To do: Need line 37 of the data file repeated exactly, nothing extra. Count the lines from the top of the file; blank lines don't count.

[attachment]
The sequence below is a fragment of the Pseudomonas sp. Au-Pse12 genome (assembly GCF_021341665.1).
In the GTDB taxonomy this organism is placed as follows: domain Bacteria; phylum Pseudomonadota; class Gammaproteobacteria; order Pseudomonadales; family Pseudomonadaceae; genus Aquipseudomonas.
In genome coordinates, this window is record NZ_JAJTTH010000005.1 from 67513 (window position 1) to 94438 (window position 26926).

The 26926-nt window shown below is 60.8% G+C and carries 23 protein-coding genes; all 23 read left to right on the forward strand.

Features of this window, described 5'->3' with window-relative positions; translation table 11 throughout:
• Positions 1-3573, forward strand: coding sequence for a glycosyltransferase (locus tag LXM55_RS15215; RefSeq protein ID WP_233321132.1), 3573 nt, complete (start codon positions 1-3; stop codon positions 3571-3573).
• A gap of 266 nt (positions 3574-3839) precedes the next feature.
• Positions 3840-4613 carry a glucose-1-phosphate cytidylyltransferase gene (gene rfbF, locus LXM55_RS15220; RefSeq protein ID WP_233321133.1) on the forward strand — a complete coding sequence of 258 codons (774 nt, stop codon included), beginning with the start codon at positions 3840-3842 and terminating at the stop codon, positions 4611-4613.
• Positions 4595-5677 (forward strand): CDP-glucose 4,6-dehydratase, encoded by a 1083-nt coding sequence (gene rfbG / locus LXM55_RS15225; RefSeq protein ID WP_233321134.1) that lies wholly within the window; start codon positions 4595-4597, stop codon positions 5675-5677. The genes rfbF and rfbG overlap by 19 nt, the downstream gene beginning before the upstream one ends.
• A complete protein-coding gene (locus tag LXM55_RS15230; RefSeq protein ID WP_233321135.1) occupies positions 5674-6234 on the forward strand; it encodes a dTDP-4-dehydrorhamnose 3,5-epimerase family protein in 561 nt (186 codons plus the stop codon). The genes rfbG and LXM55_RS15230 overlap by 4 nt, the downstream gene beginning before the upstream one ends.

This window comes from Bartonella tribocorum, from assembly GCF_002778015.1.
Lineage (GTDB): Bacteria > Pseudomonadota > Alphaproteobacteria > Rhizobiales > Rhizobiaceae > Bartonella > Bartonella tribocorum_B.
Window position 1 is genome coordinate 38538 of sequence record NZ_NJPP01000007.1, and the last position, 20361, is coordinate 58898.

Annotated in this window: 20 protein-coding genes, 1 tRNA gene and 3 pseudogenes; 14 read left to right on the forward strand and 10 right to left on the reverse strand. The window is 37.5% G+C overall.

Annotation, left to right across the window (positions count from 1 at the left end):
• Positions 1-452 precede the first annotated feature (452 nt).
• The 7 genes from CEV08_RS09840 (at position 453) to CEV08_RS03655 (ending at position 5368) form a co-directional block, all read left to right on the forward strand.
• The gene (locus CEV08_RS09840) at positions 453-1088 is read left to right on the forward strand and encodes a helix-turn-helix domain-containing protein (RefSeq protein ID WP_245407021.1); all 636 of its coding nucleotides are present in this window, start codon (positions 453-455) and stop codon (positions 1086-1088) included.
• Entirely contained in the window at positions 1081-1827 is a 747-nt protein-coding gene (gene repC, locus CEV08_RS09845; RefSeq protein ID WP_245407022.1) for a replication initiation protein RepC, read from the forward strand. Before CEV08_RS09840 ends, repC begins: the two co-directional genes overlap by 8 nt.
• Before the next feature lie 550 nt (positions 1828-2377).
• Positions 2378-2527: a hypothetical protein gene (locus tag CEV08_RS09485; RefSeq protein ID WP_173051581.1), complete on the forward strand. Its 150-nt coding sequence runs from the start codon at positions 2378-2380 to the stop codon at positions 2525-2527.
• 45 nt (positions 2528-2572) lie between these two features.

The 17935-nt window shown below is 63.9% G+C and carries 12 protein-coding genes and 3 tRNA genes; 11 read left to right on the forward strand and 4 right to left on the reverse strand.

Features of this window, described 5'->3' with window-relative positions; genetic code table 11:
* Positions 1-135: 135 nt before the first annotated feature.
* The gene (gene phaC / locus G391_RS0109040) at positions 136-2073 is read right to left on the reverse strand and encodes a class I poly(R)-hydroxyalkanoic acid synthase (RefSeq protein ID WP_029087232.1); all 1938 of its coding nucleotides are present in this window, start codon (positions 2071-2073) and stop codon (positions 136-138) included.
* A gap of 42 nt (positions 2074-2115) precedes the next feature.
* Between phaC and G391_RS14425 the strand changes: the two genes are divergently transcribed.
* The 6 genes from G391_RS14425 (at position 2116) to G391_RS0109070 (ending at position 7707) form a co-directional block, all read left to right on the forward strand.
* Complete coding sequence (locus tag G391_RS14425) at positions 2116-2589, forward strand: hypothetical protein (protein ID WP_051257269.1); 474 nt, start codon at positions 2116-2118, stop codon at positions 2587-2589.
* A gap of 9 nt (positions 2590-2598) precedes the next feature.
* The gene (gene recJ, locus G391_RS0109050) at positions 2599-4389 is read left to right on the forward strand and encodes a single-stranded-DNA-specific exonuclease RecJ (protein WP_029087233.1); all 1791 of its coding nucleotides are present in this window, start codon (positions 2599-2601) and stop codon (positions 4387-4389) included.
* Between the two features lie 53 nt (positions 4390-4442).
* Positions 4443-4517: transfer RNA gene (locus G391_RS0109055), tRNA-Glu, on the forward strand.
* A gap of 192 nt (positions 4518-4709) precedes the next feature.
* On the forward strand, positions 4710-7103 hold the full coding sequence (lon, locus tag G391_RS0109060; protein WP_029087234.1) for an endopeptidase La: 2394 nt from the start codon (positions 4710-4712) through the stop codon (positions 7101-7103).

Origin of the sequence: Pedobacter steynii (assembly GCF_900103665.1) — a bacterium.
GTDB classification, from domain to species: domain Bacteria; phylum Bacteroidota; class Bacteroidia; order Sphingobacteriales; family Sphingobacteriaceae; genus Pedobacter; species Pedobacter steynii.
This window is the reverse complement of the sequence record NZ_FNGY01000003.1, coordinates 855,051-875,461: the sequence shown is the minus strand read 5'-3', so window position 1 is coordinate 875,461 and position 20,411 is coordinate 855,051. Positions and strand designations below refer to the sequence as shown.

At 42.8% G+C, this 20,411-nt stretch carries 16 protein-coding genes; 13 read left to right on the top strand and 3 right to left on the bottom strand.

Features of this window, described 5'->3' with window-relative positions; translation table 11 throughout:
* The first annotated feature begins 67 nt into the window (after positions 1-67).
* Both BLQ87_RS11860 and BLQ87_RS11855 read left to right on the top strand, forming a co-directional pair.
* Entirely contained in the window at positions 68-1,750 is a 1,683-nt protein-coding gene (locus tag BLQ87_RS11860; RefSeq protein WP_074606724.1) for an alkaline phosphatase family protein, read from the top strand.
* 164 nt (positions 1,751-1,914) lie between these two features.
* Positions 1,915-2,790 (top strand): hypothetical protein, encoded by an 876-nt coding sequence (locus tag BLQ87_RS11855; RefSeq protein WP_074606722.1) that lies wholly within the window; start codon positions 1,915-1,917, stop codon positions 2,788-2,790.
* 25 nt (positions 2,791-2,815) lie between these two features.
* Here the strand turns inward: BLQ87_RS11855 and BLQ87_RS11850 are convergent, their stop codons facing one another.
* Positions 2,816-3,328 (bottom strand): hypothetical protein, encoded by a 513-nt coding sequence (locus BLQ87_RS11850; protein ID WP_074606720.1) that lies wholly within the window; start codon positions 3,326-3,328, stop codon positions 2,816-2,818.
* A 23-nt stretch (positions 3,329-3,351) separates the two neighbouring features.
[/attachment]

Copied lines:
Origin of the sequence: Pedobacter steynii (assembly GCF_900103665.1) — a bacterium.